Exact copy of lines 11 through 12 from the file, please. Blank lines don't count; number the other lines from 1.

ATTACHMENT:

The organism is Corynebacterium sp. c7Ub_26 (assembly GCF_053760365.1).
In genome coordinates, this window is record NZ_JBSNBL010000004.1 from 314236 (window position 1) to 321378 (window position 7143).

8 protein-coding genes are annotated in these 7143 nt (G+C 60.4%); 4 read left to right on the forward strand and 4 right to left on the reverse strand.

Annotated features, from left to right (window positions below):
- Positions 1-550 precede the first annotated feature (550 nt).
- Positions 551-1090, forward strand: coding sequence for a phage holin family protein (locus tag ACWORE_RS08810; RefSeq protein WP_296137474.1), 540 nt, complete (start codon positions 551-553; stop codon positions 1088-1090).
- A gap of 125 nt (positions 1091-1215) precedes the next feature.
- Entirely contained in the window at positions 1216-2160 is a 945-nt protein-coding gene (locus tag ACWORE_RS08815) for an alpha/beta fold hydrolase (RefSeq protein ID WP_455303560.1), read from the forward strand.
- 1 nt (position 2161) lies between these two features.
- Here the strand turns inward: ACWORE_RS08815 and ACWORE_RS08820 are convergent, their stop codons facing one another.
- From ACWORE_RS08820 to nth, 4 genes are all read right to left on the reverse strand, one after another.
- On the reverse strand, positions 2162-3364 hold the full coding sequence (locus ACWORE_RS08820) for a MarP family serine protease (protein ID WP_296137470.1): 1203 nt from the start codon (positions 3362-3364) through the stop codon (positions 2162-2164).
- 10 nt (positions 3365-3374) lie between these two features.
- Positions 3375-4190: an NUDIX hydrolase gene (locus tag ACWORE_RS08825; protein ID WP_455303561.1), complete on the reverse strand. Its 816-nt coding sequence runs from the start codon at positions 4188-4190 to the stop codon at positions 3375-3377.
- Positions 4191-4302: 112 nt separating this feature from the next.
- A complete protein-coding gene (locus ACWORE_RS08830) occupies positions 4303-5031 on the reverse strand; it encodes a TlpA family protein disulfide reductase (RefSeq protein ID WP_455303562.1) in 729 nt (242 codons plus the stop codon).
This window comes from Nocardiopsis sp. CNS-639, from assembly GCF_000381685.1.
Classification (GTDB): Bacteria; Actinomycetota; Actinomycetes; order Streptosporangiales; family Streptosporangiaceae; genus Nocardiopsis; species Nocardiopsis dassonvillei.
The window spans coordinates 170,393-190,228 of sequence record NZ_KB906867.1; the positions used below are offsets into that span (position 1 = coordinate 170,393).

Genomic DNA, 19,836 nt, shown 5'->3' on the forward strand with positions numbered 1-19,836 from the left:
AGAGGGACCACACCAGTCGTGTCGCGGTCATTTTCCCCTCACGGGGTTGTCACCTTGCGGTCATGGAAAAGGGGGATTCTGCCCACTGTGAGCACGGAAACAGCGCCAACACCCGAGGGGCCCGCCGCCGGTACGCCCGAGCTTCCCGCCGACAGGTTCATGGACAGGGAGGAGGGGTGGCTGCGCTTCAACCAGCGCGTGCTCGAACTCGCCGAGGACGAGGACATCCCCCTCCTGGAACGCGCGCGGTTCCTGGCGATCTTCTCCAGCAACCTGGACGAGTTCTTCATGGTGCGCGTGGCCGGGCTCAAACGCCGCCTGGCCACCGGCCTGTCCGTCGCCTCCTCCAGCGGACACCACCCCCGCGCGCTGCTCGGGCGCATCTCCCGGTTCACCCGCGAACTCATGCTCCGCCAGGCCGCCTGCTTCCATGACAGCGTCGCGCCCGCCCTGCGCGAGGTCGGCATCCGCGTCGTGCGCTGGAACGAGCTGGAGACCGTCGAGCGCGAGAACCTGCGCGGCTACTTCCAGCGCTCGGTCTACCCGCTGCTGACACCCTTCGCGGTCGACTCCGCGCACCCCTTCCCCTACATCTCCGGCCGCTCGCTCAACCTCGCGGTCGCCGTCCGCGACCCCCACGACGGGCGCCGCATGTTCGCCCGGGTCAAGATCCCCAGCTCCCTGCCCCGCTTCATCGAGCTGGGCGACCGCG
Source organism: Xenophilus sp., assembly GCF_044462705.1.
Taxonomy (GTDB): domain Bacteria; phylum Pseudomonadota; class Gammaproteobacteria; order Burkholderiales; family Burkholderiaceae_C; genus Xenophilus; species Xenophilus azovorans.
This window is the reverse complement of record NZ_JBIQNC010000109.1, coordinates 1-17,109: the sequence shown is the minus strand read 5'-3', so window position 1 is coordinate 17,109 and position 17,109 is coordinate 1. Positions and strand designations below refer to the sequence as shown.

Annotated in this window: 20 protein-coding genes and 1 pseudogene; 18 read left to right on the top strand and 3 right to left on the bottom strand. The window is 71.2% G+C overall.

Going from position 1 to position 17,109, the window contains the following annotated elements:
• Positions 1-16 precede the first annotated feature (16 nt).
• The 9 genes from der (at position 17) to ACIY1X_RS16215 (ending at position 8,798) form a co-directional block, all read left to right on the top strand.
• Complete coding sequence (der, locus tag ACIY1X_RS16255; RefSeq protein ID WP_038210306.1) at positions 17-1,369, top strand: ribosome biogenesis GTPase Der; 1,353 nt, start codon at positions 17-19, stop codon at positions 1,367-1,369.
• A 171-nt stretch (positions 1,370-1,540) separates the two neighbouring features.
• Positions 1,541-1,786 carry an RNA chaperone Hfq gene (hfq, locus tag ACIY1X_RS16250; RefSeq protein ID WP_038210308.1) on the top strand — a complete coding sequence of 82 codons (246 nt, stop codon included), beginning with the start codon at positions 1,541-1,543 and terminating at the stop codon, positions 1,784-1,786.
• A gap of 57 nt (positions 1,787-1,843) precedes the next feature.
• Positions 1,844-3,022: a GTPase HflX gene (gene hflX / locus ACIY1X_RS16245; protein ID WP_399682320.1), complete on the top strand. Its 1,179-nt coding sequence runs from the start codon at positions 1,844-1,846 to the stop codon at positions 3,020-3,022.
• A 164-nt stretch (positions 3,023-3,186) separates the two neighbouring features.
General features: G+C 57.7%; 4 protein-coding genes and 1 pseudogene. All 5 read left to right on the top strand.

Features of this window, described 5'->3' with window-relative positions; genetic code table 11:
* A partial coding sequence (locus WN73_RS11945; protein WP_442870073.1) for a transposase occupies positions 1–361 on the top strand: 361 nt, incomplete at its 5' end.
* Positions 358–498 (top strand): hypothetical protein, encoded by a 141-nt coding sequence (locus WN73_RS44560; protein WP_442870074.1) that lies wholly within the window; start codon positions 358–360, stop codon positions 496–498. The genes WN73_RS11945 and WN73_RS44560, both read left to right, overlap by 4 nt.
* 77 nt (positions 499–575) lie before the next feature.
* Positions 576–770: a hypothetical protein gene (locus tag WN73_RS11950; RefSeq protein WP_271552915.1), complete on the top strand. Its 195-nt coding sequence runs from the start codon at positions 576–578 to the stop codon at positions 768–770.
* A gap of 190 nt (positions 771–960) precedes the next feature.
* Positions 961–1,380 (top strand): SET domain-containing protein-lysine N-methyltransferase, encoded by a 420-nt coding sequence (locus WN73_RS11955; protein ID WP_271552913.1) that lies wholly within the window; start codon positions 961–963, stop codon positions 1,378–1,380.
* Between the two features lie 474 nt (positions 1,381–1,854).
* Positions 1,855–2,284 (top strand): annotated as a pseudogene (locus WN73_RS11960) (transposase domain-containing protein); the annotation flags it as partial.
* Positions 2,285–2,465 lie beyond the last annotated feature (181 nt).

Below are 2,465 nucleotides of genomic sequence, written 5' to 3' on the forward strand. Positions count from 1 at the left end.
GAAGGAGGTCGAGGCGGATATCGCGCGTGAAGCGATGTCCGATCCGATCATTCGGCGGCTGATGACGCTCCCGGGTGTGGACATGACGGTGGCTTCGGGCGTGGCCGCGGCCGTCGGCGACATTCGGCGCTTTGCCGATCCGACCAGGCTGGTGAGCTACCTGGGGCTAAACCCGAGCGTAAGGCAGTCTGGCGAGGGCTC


- From ACWORE_RS08820 to nth, 4 genes are all read right to left on the reverse strand, one after another.
- On the reverse strand, positions 2162-3364 hold the full coding sequence (locus ACWORE_RS08820) for a MarP family serine protease (protein ID WP_296137470.1): 1203 nt from the start codon (positions 3362-3364) through the stop codon (positions 2162-2164).